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SA’s Listeriosis outbreak: What you need to know

Listeriosis is a food-borne bacterial disease and, as you know, it has taken SA by storm. The World Health Organisation has officially confirmed that what we are currently experiencing is the largest outbreak of Listeriosis ever, with around 750 laboratory-confirmed cases so far. This may not seem like so large a number, but considering it is a preventable, treatable disease, this number is far from positive.

By Roxy Greeff

The bacterium called Listeria monocytogenes can be widely distributed in water, soil, vegetation and animal waste, making it a national food issue as well as a health one. This means that the bacteria can be found in meat, dairy (even pasteurised products), fresh and frozen fruits as well as veggies and pre-packed meals.

The main problem we are facing is that the bacteria have an incubation period of roughly three days to just over two months, and because patients are understandably finding it difficult to remember what they ate or drank almost a month ago, experts are struggling to locate the source of the disease.

In the meantime, it is up to us as individuals to take action to protect ourselves. Here’s how:


The Department of Health has warned against the following:

– Flu-like symptoms
– Diarrhoea or vomiting
– Fever
– Body pains or weakness

If the disease is left without treatment, it becomes life-threatening because it causes both septicaemia (infection of the blood) and meningoencephalitis (infection of the brain), two extremely dangerous developments.

If you experience any of the above symptoms, make an appointment with your GP. They will require a blood test because listeriosis has become a notifiable disease, which means that every lab-confirmed case needs to be reported. Your doc will provide you with an antibiotic and you should recover as with any other bacterial infection.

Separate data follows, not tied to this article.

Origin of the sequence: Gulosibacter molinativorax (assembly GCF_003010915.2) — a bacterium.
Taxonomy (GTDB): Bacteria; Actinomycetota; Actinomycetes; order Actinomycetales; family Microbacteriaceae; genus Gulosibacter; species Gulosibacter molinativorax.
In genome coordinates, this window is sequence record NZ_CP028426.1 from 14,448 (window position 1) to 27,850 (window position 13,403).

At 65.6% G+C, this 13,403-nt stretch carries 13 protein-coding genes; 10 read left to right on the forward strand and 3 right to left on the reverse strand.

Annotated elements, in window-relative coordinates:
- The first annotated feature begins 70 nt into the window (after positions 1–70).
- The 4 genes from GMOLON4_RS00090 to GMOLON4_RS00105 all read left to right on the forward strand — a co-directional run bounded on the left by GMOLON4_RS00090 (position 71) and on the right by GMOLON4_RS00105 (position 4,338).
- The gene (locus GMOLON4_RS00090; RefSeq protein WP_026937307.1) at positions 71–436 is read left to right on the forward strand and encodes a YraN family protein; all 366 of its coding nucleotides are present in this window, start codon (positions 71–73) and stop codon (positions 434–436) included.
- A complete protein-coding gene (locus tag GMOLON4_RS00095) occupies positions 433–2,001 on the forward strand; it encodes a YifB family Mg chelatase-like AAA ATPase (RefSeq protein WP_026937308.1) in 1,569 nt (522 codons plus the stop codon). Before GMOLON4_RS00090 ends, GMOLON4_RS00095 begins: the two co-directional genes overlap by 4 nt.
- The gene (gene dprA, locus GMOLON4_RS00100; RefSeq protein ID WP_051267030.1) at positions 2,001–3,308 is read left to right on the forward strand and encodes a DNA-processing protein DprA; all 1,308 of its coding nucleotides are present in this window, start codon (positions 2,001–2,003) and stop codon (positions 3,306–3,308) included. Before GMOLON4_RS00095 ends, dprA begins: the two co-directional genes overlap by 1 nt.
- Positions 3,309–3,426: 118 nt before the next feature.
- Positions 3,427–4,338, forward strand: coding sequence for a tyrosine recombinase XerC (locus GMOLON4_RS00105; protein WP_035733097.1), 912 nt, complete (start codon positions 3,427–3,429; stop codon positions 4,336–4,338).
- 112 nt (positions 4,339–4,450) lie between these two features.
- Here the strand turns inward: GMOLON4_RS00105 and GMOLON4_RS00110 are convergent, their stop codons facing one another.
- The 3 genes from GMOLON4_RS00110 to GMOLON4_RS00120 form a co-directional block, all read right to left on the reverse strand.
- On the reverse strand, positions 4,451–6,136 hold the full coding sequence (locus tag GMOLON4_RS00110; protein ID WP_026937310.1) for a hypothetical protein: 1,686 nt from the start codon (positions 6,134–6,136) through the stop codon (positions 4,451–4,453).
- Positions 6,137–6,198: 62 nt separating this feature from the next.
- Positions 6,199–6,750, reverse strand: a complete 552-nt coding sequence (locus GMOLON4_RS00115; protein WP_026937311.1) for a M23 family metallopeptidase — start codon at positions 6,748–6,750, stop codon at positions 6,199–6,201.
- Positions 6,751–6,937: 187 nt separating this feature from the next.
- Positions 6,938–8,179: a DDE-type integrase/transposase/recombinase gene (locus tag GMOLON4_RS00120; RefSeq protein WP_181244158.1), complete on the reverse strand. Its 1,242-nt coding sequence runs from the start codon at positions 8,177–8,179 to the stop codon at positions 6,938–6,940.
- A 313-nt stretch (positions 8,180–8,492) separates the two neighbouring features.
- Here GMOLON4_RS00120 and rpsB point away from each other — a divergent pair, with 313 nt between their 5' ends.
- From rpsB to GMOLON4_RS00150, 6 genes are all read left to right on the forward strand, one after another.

Individuals who are more susceptible to the disease, and are more vulnerable to the rapid development of it, are the elderly, pregnant women, those with a weak immune system, neonates (babies less than 28 days old), and those who suffer from HIV, diabetes, cancer, liver or kidney disease.


The age-old statement ‘prevention is better than cure’ is the best way to avoid becoming infected. Here are a few key tips:

1. Wash your hands before, during and after food preparation.
2. Make sure all your dishes are washed properly. Many people are ditching the dishwasher and disinfecting their dishes in the sink with baby bottle sterilizer solutions.
3. Reset your refrigerator to below 4°C.
4. Freeze any cooked food within 2 hours of preparation.
5. Stay away from ANY unpasteurised product, especially raw milk and soft cheeses.
6. Shop, store, prep and cook meat, poultry, fish, dairy, and fresh produce separately. The last thing you want is for the bacteria to spread to ALL your food if only one product is infected.
7. Make sure all your animal product foods are cooked thoroughly. That means no soft eggs, no rare meat and no sushi.
8. Avoid all processed meats.
9. Wash all your fresh produce under clean, running water before cooking. Try to avoid eating anything raw for now.
10. Instead of giving your kitchen counters their usual wipe-down, you will have to start disinfecting them in full before and after you prep food.

Many of these safety procedures seem inconvenient, and they are, but these preventative measures are only short term. As you read this the Departments of Health, Agriculture, Forestry, Fisheries and Trade, along with WHO, are putting in all their available resources to finding the source of the bacteria. Be sure to stay tuned to our social media pages for updates and developments.

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